"It was overwhelming," manager Tony La Russa said in the aftermath of it all. "We were on the edge game after game after game. You might lose one, but as it got closer, elimination games, the character on this club is off the charts. And we are more talented I think than some people realize, especially as we got healthy. But you play with that urgency, it's a little scary at times and it takes a lot out of you, but it's really fun to compete that way."
2010 San Francisco Giants: Fans of this Giants team, which popularized long black beards and winning big games by way of "torture," watched the club roll through September/October with a 19-10 mark that was second only to the team's 20-8 July.
The key was their pitching, which began to assert the dominance that would see it carry the day in October. Over the final month of play, Giants pitchers posted a combined 1.91 ERA, almost a full run better than their previous best month's mark (2.75 in March/April), and struck out 259 batters in 259 1/3 innings, easily their best ratio.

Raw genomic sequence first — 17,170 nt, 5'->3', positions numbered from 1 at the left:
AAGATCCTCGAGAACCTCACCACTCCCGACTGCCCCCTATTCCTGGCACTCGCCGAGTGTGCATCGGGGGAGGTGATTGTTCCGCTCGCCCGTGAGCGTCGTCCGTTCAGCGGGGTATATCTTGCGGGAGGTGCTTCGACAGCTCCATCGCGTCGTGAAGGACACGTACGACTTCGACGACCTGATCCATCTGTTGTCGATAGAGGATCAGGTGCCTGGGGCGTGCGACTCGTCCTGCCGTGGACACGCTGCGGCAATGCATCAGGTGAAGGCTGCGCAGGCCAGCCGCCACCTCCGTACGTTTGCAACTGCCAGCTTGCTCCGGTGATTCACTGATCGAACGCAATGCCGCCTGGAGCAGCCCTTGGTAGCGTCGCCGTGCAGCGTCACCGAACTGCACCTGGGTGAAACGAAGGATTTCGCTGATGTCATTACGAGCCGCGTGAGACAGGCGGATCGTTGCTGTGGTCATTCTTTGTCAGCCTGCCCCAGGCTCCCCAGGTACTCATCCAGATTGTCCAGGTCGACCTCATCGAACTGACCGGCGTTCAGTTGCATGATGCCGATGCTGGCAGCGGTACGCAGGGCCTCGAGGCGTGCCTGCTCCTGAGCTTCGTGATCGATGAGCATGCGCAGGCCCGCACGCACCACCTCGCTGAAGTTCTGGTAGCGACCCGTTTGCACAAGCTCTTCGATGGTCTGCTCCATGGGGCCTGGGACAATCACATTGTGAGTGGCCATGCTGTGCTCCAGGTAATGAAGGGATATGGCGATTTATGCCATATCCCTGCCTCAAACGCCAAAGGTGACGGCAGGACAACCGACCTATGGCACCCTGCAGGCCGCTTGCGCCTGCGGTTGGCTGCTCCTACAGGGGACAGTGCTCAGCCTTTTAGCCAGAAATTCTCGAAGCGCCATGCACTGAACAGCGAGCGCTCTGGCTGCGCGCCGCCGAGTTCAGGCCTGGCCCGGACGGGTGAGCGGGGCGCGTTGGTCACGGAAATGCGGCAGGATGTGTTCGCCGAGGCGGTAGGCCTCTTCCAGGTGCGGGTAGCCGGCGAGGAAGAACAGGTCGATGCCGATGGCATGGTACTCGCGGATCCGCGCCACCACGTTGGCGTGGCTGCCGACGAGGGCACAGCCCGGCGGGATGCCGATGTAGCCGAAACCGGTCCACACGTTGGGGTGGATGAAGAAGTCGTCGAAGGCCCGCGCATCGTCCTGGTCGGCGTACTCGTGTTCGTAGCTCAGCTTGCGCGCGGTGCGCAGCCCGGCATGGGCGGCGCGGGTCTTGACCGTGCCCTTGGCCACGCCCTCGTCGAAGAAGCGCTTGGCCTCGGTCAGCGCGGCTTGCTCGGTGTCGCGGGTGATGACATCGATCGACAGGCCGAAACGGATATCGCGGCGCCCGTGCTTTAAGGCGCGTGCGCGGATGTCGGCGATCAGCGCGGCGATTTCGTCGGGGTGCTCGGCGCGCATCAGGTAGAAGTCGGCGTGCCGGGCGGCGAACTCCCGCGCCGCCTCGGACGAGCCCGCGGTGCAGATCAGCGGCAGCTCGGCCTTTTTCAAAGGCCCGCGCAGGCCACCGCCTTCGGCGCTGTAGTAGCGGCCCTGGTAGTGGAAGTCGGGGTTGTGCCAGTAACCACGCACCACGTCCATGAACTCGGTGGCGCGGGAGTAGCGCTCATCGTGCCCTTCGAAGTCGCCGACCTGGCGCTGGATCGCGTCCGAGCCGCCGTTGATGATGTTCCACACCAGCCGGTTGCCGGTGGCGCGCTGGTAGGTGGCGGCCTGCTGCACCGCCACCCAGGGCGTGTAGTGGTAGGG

2009 New York Yankees: The 2009 Yankees were so good that their 20-11 September/October was merely their third-best month of the year. The Bronx Bombers went 21-7 that August and 18-9 that July. That's what happens when you win 103 games, but at least there was no late let-up.
2008 Philadelphia Phillies: The Phillies picked the best month of the year to shine the brightest, going 17-8 (.680 winning percentage) in September for their best month. Philadelphia had a small lead in the NL East that was not relinquished and carried over into October.
2007 Boston Red Sox: Three years after their first World Series title since 1918, the Sox seemed to have had things figured out. They went 16-11 (.593) in September/October for their third-best month of the season and won the American League East.
How did they do it? By bashing the ball, with their highest monthly OPS (.837) and home run total (34) in the final 30 days of the season.